From inside Bullock's on the first official day of Christmas buying, you could see the early shoppers out front waiting to get in.
It was 7:30 in the morning, and they were sipping free coffee and shivering. But they were eager and ready to spend.
Bullock's and other South Coast Plaza stores marshaled their staffs and threw open their doors to the early birds at 8 a.m. that day--the day after Thanksgiving.
For stores like Bullock's, Orange County shoppers are retailing's golden geese. They are a breed apart, an economic phenomenon.
No one spends like Orange County shoppers. They flood the malls not only during the holidays but in February and May too. Last year, Orange Countians spent an average of $6,320 per person at retail stores, the third highest average in the state, according to the Board of Equalization. By spring 1987, Orange County had moved to No. 1.
Given the clout of the Southern California retail market, that probably makes Orange County shoppers world class as well.
"It's easy to say people in Orange County are affluent, and that explains it," said Mark Baldassare, a professor of social ecology and sociology at UC Irvine who has been conducting attitude surveys in the county since 1982.
"It probably goes beyond that to a life style that is more focused on spending and keeping up with the Joneses."
Or with the Bentons.
Alice Benton works as a financial administrator in a dentist's office, but her real vocation is declared by the sign in her car window: "Born to Shop." She and her 15 credit cards were waiting in the 7 a.m. chill for Bullock's doors to open.
An untimely injury--torn tendons in her right shoulder--had not kept her out of the game. To carry all her packages she had brought her 12-year-old son. His name is Cash.
Cash said he, too, loves spending money, but not the way his mother loves it. He estimated that she would spend $500 very quickly that day.
"Oh, at least, " she said.
While living in Mission Viejo, she developed an attachment to Orange County shopping centers that persists today, even though in 1980 she moved 140 miles away to Ridgecrest in the Mojave Desert.
So she drives the distance regularly to shop in Orange County. Then during the first weekend of each December, she goes on vacation from her family--and shops in Orange County.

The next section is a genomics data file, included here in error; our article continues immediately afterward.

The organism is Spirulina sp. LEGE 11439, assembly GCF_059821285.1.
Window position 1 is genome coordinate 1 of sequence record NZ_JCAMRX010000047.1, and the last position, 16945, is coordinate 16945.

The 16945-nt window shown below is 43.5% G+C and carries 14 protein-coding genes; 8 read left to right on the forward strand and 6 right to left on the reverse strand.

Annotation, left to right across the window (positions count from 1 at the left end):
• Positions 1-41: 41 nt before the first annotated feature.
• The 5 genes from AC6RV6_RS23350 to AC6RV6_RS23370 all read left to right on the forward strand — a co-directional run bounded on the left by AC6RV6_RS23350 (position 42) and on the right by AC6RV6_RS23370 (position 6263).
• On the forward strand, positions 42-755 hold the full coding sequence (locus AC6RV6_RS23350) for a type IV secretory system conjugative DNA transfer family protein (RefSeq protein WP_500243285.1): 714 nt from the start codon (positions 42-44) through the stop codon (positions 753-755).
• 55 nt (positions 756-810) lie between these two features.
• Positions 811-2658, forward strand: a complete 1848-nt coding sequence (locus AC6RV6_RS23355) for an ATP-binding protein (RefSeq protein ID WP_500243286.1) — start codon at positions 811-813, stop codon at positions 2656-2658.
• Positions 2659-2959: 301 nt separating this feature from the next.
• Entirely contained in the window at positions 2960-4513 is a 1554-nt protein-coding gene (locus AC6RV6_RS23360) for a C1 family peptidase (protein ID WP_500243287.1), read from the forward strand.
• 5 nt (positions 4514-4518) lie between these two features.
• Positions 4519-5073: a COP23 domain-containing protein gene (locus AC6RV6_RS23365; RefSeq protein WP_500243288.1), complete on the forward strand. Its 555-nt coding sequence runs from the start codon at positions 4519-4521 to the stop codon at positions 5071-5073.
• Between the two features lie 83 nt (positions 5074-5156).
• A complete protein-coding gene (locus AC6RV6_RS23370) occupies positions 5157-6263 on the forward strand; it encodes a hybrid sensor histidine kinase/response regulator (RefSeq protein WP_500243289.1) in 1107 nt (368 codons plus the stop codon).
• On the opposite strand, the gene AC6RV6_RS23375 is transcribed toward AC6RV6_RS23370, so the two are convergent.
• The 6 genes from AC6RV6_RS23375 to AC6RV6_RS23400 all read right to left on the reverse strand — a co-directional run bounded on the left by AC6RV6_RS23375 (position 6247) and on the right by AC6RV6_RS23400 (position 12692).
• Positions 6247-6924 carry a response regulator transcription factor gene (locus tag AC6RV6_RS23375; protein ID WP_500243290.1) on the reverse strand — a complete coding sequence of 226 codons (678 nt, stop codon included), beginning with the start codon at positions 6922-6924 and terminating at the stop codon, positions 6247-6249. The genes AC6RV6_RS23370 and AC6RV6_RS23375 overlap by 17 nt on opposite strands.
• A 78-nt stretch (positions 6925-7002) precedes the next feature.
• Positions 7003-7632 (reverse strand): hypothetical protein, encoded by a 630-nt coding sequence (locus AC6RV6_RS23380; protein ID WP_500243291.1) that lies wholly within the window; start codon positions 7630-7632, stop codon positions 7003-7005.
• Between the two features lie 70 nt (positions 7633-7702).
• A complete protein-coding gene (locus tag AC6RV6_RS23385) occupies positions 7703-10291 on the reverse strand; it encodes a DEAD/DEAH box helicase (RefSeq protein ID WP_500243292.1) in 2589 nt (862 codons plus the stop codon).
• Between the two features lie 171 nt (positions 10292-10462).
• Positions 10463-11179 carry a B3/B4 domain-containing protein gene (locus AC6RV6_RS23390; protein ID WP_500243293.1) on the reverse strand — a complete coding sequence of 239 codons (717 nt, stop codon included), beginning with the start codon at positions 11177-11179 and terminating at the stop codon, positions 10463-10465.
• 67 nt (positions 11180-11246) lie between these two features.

"There's so much available here," she said. "And it's fun to compare."
But, she added, she's not much of a shopper compared to the "professionals" she encounters inside.
Patricia Hamilton--formerly of Palm Beach, Fla., but now living in Newport Beach--has seen some of the "pros" from her vantage point as supervisor of the handbag department at the Gucci shop in South Coast Plaza.
She has lived in Orange County two years, she said, and although she considers herself a shop-till-you-drop consumer, she is amazed at the Orange County eagerness to spend.
"Working at Gucci's, I handle the higher-priced merchandise," Hamilton said. "But people don't bat an eye at the price. They don't even care."
Most of her customers come from Newport Beach, but "people who can't afford it will save every penny, just to have a Gucci bag," she said. "It's wild out here. People are different."
Such attitudes have given Orange County a reputation for being the Rolls-Royce of consumer markets. It is only fitting then that for the past decade, Orange County's Rolls-Royce franchise has ranked first or second in sales for the entire nation, according to sales manager Roger Fletcher of Newport Auto Center.
Baldassare said there is "a social phenomenon at play in Orange County that sort of accentuates the spending."
He said that during his six years of surveying Orange County attitudes he has interviewed about 20,000 residents on various topics. "About four in 10 people describe themselves as being above middle class in orientation," he said.
"That's a lot of people who consider themselves upper middle class or higher, and they are busy trying to prove it. And one of the obvious ways is by buying more and spending more. You get into this whole spirit of conspicuous consumption."
Sy Lieberman, a social psychologist whose New York-based Lieberman Research Inc. conducts Money magazine's annual consumer attitude poll, said the shopping urge is abetted by the change in the nation's view of wealth.
"There was a period way back--around the '60s--when it was socially acceptable to put down material possessions," Lieberman said. "At the time, people said that making money, acquiring things, that sort of thing, wasn't what it was all cracked up to be. It was called reverting to basic values.
"That's all changed. People are back into worrying about getting jobs, majoring in college in things that will help them get a job. People seem to be back to the materialism thing."
Baldassare said a more subtle force is at work that helps fuel the spending urge in Orange County, "and one of these days I'll be able to prove it scientifically."